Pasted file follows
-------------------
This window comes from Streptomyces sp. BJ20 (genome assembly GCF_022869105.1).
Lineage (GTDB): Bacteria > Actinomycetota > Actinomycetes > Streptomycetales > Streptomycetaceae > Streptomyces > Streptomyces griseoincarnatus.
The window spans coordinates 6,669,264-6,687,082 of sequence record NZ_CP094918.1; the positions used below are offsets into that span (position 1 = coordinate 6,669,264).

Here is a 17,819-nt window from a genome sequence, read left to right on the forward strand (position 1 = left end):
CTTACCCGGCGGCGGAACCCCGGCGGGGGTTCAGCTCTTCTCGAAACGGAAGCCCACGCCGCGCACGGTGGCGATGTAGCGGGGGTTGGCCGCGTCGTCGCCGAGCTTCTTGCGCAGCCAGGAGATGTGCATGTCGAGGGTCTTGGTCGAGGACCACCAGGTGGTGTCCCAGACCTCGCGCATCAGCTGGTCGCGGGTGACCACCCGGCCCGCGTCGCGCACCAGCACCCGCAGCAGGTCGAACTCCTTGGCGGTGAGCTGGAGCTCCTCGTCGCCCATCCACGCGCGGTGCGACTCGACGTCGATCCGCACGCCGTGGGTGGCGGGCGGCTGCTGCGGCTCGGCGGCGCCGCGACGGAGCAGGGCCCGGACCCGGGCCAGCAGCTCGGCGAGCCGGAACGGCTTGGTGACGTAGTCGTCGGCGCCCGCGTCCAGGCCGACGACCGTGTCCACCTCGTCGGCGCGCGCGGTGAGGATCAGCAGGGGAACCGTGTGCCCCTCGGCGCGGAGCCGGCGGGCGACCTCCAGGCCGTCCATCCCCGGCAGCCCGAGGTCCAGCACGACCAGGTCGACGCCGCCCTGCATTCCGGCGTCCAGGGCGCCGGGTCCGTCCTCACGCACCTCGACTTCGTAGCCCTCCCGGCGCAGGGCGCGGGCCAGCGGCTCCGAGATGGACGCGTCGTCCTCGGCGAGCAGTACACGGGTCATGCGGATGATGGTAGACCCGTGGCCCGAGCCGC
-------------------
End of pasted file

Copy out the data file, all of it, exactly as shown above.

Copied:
This window comes from Streptomyces sp. BJ20 (genome assembly GCF_022869105.1).
Lineage (GTDB): Bacteria > Actinomycetota > Actinomycetes > Streptomycetales > Streptomycetaceae > Streptomyces > Streptomyces griseoincarnatus.
The window spans coordinates 6,669,264-6,687,082 of sequence record NZ_CP094918.1; the positions used below are offsets into that span (position 1 = coordinate 6,669,264).

Here is a 17,819-nt window from a genome sequence, read left to right on the forward strand (position 1 = left end):
CTTACCCGGCGGCGGAACCCCGGCGGGGGTTCAGCTCTTCTCGAAACGGAAGCCCACGCCGCGCACGGTGGCGATGTAGCGGGGGTTGGCCGCGTCGTCGCCGAGCTTCTTGCGCAGCCAGGAGATGTGCATGTCGAGGGTCTTGGTCGAGGACCACCAGGTGGTGTCCCAGACCTCGCGCATCAGCTGGTCGCGGGTGACCACCCGGCCCGCGTCGCGCACCAGCACCCGCAGCAGGTCGAACTCCTTGGCGGTGAGCTGGAGCTCCTCGTCGCCCATCCACGCGCGGTGCGACTCGACGTCGATCCGCACGCCGTGGGTGGCGGGCGGCTGCTGCGGCTCGGCGGCGCCGCGACGGAGCAGGGCCCGGACCCGGGCCAGCAGCTCGGCGAGCCGGAACGGCTTGGTGACGTAGTCGTCGGCGCCCGCGTCCAGGCCGACGACCGTGTCCACCTCGTCGGCGCGCGCGGTGAGGATCAGCAGGGGAACCGTGTGCCCCTCGGCGCGGAGCCGGCGGGCGACCTCCAGGCCGTCCATCCCCGGCAGCCCGAGGTCCAGCACGACCAGGTCGACGCCGCCCTGCATTCCGGCGTCCAGGGCGCCGGGTCCGTCCTCACGCACCTCGACTTCGTAGCCCTCCCGGCGCAGGGCGCGGGCCAGCGGCTCCGAGATGGACGCGTCGTCCTCGGCGAGCAGTACACGGGTCATGCGGATGATGGTAGACCCGTGGCCCGAGCCGC